Calcium reactor Vs dosing pumps

Discussion in 'Test Kits, Controllers, Reactors and Dosers' started by LIVINGOCEAN, 2 Nov 2012.

  1. LIVINGOCEAN

    LIVINGOCEAN

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    Hi there guys

    seems some guys are chuking calcium reactors and using dosing pumps? is this the latest trend?

    Anyone know the advantages to using calcium reactors over dosing pumps or vice versa? still undecided on this topic but mabe some of you can shed some light on this matter and cant make up my mind?

    Thanks
    LO
     
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  3. carlosdeandrade

    carlosdeandrade

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  4. Ridwaan

    Ridwaan

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    I had dosing pumps and changed to a carx and i wont be going back to dosing pumps...

    You will get guys who done the opposite, but they just didnt dial the carx in properly...LOL!

    end of the day its whatever is easier for you
     
    Last edited: 2 Nov 2012
  5. AfricaOffroad

    AfricaOffroad

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    System size and calcium demand determines the economics.
    From smallest to biggest - dosing pumps, kalk stirrer, calcium reactor
     
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  6. PICASSO

    PICASSO

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    In terms of size, what water volume requires the different equipment?
     
  7. irie ivan

    irie ivan MASA Contributor

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    Well put africa offroad. Have been contemplating a thread on this myself.

    In a situation where i need to bring out and repair the old carx from my prev tank or get a dosing pump. To replace my solenoid and regulator and ph probe will cost me the same as one of thise marine magic dosers.
    The reactor should be easy to fix, but it has blown a few pumps in its life and at around R500 per pump, it really is a no brainer. I was one of the unlucky ones who bought the original Reef Octo reactors, real piece of sh!t. Added to that the schlep of refilling CO2 and media periodically, it becomes even less of a no brainer.
    From a cost perspective, I suspect the running costs wont be made up anytime soon by not having to buy supplements.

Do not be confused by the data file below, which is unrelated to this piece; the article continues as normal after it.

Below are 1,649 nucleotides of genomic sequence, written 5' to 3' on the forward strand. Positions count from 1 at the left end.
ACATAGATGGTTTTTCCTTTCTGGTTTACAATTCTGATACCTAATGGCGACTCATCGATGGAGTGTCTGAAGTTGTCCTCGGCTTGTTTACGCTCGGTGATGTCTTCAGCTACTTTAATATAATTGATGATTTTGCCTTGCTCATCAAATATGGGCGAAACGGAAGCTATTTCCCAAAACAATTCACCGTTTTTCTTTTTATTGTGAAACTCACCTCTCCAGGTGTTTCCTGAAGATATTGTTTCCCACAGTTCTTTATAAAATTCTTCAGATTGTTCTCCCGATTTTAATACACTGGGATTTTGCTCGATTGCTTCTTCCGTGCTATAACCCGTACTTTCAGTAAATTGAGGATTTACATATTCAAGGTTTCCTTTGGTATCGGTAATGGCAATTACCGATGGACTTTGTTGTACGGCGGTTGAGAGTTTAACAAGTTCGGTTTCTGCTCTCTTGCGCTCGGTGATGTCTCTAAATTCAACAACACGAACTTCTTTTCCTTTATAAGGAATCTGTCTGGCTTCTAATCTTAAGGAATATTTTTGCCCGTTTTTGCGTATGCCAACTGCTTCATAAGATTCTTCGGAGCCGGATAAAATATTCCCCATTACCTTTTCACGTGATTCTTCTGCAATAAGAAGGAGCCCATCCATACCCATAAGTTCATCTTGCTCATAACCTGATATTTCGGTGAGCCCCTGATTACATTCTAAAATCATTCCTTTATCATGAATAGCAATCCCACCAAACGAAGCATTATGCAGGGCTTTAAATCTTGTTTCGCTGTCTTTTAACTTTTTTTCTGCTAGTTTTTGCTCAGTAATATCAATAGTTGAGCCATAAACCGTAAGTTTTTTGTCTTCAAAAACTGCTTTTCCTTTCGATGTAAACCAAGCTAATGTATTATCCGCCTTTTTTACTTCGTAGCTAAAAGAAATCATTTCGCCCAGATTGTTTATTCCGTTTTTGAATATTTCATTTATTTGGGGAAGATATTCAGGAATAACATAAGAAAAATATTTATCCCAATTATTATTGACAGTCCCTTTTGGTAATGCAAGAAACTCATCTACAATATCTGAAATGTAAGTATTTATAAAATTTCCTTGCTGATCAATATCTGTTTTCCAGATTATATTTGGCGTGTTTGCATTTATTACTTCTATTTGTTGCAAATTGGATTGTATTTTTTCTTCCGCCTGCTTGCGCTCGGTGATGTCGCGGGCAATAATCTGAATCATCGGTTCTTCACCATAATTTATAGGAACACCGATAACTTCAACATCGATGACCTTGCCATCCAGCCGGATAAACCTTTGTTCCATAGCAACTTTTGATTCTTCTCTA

On that point, diy suppliments are sooo cheap, compared to replacing ARM for example......
    However, having a carx is really awesome, especially once it has been set properly.
    ...... Until it needs a refil....

    In terms of biological and other benefits, I suspect there really aint much difference.
     
  8. irie ivan

    irie ivan MASA Contributor

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    @PICASSO, its not a piece of equipment which should be rated on tank volume but rather on itended alk and ca consumption, i.e. reef building coral population.
    But to stick with the popular trends out there, I reckon anything below approx 500 litres will be fine without a carx. Top up with kalk and suppliment alk with diy bicarb and a bit of carb as needed.
     
    Last edited by a moderator: 26 Nov 2015
  9. gaz19

    gaz19

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    i recently sold my calcium reactor and moved to dosing pumps.
    the calcium reactor was really awesome once you had it tuned in.
    but to get it tuned in started to become a real pain, as i was going through CO2 like crazy and constantly having to turn it off and full the bottle then turn it back on.
    refulling the bottle became a huge pain in the *ss as the closest place was a good 25min drive and they took forever!
    my supply pump would burn out like every 6months and then you would have to reset the flow rate ect, and this always happened at the worst time (the day before you leave for holidays).

    with a dosing pump I've found once its set up and running that's that!
    no adjusting, no flow rate to worry about!

    and what's the worst that could happen? i have a quad doser to dose Ca, alk, and Mg.